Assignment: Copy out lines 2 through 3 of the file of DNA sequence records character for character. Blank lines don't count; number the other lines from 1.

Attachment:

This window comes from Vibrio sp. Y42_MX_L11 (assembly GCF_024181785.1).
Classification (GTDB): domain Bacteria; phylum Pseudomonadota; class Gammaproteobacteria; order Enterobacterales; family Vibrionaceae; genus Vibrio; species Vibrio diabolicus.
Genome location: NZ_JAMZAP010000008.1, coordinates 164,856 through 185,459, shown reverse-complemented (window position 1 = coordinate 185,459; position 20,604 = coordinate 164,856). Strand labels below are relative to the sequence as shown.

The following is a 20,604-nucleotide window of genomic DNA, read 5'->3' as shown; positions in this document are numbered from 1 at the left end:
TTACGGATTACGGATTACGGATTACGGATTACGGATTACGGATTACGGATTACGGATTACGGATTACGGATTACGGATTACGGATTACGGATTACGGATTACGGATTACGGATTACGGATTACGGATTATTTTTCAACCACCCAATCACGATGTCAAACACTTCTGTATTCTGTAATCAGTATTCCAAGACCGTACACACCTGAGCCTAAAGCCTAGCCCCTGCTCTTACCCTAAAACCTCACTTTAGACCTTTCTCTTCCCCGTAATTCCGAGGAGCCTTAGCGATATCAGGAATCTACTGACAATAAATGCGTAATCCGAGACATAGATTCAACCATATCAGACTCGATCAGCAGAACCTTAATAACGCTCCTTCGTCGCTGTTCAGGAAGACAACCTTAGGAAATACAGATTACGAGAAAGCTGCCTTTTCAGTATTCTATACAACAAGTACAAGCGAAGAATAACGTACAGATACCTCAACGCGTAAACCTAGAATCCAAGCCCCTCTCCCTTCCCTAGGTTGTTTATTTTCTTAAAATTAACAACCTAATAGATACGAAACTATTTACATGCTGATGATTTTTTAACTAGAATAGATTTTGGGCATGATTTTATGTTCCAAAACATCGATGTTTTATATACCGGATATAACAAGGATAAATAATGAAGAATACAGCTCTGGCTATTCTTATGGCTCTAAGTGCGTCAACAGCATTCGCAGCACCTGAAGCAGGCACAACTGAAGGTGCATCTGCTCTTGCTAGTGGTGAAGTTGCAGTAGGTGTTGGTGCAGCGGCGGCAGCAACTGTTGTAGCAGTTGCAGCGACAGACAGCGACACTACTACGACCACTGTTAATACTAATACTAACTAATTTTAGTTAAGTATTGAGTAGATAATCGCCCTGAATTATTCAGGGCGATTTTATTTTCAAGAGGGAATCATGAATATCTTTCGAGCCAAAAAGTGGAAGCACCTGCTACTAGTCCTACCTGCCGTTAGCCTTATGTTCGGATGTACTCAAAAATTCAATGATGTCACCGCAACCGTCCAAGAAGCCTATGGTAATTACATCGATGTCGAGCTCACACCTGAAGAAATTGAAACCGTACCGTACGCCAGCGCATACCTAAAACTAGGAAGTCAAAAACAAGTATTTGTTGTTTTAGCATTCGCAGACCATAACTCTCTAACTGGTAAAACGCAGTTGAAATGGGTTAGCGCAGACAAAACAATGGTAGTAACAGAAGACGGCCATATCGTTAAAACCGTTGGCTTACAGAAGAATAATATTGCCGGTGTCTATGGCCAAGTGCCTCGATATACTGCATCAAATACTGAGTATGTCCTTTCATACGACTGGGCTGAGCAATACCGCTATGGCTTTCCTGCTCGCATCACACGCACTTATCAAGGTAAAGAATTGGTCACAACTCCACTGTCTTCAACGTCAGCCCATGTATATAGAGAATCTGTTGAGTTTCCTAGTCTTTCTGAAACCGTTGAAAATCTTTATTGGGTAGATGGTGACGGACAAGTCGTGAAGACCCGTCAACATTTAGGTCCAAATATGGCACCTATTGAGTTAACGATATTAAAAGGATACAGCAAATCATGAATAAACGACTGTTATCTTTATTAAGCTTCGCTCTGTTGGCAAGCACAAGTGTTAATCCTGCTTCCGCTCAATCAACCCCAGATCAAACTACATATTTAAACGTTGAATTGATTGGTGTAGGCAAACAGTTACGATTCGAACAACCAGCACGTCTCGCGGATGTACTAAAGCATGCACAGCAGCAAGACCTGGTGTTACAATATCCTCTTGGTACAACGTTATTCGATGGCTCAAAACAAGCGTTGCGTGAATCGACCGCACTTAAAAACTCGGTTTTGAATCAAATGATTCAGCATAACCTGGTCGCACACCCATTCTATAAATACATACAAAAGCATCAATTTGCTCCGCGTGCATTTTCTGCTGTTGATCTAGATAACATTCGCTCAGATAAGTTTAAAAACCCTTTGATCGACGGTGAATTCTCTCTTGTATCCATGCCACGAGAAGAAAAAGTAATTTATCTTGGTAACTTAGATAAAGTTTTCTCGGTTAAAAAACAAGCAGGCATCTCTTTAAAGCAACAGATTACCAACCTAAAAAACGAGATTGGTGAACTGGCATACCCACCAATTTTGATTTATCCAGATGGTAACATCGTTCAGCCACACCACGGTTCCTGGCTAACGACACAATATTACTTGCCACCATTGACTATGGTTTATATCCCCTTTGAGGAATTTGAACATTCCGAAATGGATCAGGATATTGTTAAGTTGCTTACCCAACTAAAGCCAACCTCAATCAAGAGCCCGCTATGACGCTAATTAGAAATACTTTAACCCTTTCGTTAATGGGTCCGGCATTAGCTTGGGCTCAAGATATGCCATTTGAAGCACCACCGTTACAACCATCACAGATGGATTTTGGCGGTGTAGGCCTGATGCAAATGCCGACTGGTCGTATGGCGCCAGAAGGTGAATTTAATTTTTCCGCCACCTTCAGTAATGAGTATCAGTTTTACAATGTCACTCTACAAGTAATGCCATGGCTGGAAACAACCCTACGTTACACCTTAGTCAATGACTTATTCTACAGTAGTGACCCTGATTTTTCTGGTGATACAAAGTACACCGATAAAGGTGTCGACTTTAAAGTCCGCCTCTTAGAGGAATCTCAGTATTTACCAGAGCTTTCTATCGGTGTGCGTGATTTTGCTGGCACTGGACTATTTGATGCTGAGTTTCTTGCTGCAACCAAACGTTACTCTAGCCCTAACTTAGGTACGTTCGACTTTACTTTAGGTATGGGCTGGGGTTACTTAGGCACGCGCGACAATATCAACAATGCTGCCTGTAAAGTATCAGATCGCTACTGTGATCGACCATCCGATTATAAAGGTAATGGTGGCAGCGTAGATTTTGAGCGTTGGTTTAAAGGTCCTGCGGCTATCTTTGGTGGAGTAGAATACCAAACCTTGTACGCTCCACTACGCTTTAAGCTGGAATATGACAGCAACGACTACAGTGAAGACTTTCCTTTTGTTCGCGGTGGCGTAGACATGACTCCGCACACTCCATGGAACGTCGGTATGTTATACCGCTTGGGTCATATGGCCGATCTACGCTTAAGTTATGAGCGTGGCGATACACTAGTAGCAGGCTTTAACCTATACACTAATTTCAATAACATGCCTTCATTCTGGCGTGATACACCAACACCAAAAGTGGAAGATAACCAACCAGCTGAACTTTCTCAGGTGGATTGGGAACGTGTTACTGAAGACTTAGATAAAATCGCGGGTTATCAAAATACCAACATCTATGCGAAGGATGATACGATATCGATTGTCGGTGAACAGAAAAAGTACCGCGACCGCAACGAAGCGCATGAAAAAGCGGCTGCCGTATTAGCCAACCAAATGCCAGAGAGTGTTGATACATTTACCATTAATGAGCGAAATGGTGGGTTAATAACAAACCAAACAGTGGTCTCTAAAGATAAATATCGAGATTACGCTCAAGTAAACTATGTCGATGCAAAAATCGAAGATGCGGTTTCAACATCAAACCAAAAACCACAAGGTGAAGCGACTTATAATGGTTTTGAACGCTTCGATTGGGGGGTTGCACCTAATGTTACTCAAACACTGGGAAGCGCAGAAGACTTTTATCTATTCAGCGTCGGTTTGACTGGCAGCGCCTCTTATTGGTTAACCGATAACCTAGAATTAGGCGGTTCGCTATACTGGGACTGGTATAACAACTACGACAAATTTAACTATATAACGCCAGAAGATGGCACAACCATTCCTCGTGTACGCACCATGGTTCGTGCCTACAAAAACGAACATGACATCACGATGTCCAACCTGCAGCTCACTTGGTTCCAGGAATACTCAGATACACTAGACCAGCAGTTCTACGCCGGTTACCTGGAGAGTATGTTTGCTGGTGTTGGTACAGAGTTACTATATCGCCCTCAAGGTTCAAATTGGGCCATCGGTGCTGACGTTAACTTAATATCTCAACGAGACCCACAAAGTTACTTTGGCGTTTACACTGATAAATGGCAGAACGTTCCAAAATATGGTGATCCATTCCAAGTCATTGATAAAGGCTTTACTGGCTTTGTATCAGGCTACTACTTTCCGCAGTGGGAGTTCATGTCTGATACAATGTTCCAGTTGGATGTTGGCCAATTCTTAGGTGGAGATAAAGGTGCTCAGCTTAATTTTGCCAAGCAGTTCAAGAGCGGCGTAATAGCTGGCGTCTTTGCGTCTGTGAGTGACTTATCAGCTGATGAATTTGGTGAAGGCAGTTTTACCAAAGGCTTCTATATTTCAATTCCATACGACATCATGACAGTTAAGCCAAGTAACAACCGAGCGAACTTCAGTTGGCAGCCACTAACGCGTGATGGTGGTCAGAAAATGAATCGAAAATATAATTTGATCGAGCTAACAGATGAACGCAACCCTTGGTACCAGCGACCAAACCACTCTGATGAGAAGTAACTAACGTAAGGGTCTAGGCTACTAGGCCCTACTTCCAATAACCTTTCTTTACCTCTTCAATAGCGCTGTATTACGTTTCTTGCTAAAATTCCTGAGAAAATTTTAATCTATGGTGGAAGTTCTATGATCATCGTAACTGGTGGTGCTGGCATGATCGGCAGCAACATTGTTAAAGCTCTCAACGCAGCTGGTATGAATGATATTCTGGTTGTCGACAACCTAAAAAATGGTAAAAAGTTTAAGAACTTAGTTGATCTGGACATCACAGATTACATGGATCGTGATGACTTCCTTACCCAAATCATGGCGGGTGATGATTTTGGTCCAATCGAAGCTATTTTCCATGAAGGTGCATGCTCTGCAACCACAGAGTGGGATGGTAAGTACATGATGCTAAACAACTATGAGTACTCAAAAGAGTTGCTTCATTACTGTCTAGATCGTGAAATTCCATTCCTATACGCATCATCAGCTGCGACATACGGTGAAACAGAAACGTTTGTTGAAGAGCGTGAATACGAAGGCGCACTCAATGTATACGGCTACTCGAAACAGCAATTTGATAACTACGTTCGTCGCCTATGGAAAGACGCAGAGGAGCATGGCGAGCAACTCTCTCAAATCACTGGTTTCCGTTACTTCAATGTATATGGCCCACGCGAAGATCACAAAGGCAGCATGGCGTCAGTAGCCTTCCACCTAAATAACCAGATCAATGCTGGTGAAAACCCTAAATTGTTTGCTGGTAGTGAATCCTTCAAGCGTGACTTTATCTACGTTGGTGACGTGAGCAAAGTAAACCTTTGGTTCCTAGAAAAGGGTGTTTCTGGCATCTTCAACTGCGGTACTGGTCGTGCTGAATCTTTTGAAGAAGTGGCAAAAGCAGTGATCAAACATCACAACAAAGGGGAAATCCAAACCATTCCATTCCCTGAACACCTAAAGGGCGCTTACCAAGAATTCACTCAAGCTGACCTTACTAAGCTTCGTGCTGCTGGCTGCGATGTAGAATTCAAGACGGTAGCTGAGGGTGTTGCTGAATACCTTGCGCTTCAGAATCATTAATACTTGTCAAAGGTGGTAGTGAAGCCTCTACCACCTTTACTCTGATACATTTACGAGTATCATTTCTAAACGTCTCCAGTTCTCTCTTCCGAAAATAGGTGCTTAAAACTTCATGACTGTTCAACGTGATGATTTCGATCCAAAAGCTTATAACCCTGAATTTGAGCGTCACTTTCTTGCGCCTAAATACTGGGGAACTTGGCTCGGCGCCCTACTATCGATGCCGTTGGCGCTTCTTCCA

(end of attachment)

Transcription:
Classification (GTDB): domain Bacteria; phylum Pseudomonadota; class Gammaproteobacteria; order Enterobacterales; family Vibrionaceae; genus Vibrio; species Vibrio diabolicus.
Genome location: NZ_JAMZAP010000008.1, coordinates 164,856 through 185,459, shown reverse-complemented (window position 1 = coordinate 185,459; position 20,604 = coordinate 164,856). Strand labels below are relative to the sequence as shown.